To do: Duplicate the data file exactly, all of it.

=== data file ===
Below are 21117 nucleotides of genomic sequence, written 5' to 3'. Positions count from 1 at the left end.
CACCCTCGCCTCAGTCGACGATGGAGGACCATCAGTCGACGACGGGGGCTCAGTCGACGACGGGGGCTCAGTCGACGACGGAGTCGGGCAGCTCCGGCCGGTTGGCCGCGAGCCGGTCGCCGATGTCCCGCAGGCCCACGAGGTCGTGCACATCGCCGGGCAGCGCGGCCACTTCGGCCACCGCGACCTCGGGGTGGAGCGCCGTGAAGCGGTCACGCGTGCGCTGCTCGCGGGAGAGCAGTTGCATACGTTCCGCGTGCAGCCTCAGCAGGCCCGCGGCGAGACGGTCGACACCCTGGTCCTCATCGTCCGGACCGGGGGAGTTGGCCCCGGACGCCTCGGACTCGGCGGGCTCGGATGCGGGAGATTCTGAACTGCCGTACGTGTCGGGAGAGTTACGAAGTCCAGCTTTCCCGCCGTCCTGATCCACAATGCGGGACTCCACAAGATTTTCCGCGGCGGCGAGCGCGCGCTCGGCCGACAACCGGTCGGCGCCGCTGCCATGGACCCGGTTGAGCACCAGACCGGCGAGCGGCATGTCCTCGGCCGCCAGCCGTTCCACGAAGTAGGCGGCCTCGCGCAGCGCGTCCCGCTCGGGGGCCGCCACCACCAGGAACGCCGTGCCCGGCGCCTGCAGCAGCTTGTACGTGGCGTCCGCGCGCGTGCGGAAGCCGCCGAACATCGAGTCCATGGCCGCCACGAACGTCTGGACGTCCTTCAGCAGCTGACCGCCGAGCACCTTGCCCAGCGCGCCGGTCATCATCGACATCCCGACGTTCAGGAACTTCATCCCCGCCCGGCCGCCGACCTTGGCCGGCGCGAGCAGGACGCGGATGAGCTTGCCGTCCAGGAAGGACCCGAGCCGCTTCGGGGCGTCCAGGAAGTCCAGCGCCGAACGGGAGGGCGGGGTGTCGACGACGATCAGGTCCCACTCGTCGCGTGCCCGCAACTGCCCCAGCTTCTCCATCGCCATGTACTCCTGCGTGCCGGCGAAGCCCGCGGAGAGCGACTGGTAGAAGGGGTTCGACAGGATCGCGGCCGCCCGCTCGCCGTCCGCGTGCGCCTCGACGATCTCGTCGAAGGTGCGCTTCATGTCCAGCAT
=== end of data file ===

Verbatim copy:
Below are 21117 nucleotides of genomic sequence, written 5' to 3'. Positions count from 1 at the left end.
CACCCTCGCCTCAGTCGACGATGGAGGACCATCAGTCGACGACGGGGGCTCAGTCGACGACGGGGGCTCAGTCGACGACGGAGTCGGGCAGCTCCGGCCGGTTGGCCGCGAGCCGGTCGCCGATGTCCCGCAGGCCCACGAGGTCGTGCACATCGCCGGGCAGCGCGGCCACTTCGGCCACCGCGACCTCGGGGTGGAGCGCCGTGAAGCGGTCACGCGTGCGCTGCTCGCGGGAGAGCAGTTGCATACGTTCCGCGTGCAGCCTCAGCAGGCCCGCGGCGAGACGGTCGACACCCTGGTCCTCATCGTCCGGACCGGGGGAGTTGGCCCCGGACGCCTCGGACTCGGCGGGCTCGGATGCGGGAGATTCTGAACTGCCGTACGTGTCGGGAGAGTTACGAAGTCCAGCTTTCCCGCCGTCCTGATCCACAATGCGGGACTCCACAAGATTTTCCGCGGCGGCGAGCGCGCGCTCGGCCGACAACCGGTCGGCGCCGCTGCCATGGACCCGGTTGAGCACCAGACCGGCGAGCGGCATGTCCTCGGCCGCCAGCCGTTCCACGAAGTAGGCGGCCTCGCGCAGCGCGTCCCGCTCGGGGGCCGCCACCACCAGGAACGCCGTGCCCGGCGCCTGCAGCAGCTTGTACGTGGCGTCCGCGCGCGTGCGGAAGCCGCCGAACATCGAGTCCATGGCCGCCACGAACGTCTGGACGTCCTTCAGCAGCTGACCGCCGAGCACCTTGCCCAGCGCGCCGGTCATCATCGACATCCCGACGTTCAGGAACTTCATCCCCGCCCGGCCGCCGACCTTGGCCGGCGCGAGCAGGACGCGGATGAGCTTGCCGTCCAGGAAGGACCCGAGCCGCTTCGGGGCGTCCAGGAAGTCCAGCGCCGAACGGGAGGGCGGGGTGTCGACGACGATCAGGTCCCACTCGTCGCGTGCCCGCAACTGCCCCAGCTTCTCCATCGCCATGTACTCCTGCGTGCCGGCGAAGCCCGCGGAGAGCGACTGGTAGAAGGGGTTCGACAGGATCGCGGCCGCCCGCTCGCCGTCCGCGTGCGCCTCGACGATCTCGTCGAAGGTGCGCTTCATGTCCAGCAT